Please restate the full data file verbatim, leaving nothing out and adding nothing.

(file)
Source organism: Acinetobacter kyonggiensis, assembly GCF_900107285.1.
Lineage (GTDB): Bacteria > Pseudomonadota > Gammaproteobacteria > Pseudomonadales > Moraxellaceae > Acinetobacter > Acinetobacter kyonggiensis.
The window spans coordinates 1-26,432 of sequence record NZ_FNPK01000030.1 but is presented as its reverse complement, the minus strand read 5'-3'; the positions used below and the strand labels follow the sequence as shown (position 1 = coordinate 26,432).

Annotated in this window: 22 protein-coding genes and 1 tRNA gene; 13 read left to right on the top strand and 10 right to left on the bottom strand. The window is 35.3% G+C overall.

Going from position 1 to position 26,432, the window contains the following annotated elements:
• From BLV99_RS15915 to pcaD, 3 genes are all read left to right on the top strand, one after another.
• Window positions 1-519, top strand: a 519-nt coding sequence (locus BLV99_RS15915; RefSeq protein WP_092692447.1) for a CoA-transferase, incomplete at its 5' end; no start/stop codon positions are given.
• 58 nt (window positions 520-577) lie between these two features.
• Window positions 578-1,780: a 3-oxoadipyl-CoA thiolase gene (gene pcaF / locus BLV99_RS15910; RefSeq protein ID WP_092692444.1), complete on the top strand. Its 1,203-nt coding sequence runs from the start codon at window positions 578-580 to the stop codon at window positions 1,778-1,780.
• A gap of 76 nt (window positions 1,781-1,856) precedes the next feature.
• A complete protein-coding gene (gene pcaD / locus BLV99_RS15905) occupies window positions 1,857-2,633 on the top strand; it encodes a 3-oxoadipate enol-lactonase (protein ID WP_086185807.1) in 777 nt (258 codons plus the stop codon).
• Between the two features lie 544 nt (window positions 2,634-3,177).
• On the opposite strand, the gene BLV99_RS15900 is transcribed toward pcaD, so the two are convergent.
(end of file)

Source organism: Acinetobacter kyonggiensis, assembly GCF_900107285.1.
Lineage (GTDB): Bacteria > Pseudomonadota > Gammaproteobacteria > Pseudomonadales > Moraxellaceae > Acinetobacter > Acinetobacter kyonggiensis.
The window spans coordinates 1-26,432 of sequence record NZ_FNPK01000030.1 but is presented as its reverse complement, the minus strand read 5'-3'; the positions used below and the strand labels follow the sequence as shown (position 1 = coordinate 26,432).

Annotated in this window: 22 protein-coding genes and 1 tRNA gene; 13 read left to right on the top strand and 10 right to left on the bottom strand. The window is 35.3% G+C overall.

Going from position 1 to position 26,432, the window contains the following annotated elements:
• From BLV99_RS15915 to pcaD, 3 genes are all read left to right on the top strand, one after another.
• Window positions 1-519, top strand: a 519-nt coding sequence (locus BLV99_RS15915; RefSeq protein WP_092692447.1) for a CoA-transferase, incomplete at its 5' end; no start/stop codon positions are given.
• 58 nt (window positions 520-577) lie between these two features.
• Window positions 578-1,780: a 3-oxoadipyl-CoA thiolase gene (gene pcaF / locus BLV99_RS15910; RefSeq protein ID WP_092692444.1), complete on the top strand. Its 1,203-nt coding sequence runs from the start codon at window positions 578-580 to the stop codon at window positions 1,778-1,780.
• A gap of 76 nt (window positions 1,781-1,856) precedes the next feature.
• A complete protein-coding gene (gene pcaD / locus BLV99_RS15905) occupies window positions 1,857-2,633 on the top strand; it encodes a 3-oxoadipate enol-lactonase (protein ID WP_086185807.1) in 777 nt (258 codons plus the stop codon).
• Between the two features lie 544 nt (window positions 2,634-3,177).
• On the opposite strand, the gene BLV99_RS15900 is transcribed toward pcaD, so the two are convergent.